Plastic/acetate packaging offers a lightweight option when deciding what to package your product in. Plastic/acetate doesn’t damage easily and doesn’t need additional protective packaging which makes it perfect when being transported. Plastic holds its shape for longer than alternative materials and can be produced in a wide range of shapes and sizes. Below we have our range of plastics, each with its own detailed description


There is no difference between PET and APET plastic. PET is polyester, which has a chemical name of polyethylene terephthalate. PET can be made with the polymers aligned in two primary ways; amorphous or crystalline. Virtually, all you come in contact with is amorphous with one major exception; microwave food trays which, if made from PET, are made from C-PET (crystallized PET). Essentially all clear PET including Mylar and water bottles are made from A-PET (amorphous PET) and in many cases, the “A” is simply left off.

The Mobius loop recycling symbol for polyester is PET with the number 1, so a lot of people refer to polyester as PET. Others prefer to be more specific, by indicating whether the polyester is crystalline C-PET, amorphous APET, recycled RPET, or glycol modified PETG. These are small variations, intended to ease processing of polyester for the intended end product, whether by injection molding, blow molding, thermoforming, or extruding as well as finishing operations like die cutting.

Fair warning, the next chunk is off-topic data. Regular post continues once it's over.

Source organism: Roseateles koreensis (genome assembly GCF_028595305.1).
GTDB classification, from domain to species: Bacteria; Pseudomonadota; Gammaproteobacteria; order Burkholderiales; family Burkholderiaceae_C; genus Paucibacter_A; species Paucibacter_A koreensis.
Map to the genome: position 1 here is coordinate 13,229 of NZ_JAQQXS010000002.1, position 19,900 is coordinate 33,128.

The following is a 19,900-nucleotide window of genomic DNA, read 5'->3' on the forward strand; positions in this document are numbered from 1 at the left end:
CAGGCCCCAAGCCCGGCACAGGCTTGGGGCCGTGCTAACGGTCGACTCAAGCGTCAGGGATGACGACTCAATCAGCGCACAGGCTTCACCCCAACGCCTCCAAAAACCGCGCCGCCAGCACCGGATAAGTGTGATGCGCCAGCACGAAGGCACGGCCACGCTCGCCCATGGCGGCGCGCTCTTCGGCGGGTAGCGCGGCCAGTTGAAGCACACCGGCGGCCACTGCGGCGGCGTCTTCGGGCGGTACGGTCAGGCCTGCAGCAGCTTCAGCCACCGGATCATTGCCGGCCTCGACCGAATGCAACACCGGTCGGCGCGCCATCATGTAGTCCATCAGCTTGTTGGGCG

PETG comes with a much higher price point and is easier to die cut than APET using conventional die cutting equipment. At the same time, it is also softer and scratches much easier than APET. Converters who don’t have proper equipment to die cut APET often work with PETG because of the fact that PETG is softer and scratches easier, so it is usually poly masked (this is a thin “Saran wrap” type covering). This masking needs to be removed from one side during printing, but the masking is usually left on the other side during die cutting to prevent scratching. It is very time consuming and hence more expensive to remove the poly masking, especially if printing a lot of sheets.

There are other subtle differences between PETG and APET, and if you’re not familiar with the benefits and draw backs of how PET is made, remembering the name becomes confusing, but it’s safe to say that all of the above refer to polyester and, from a recycling point of view, they are all treated the same.

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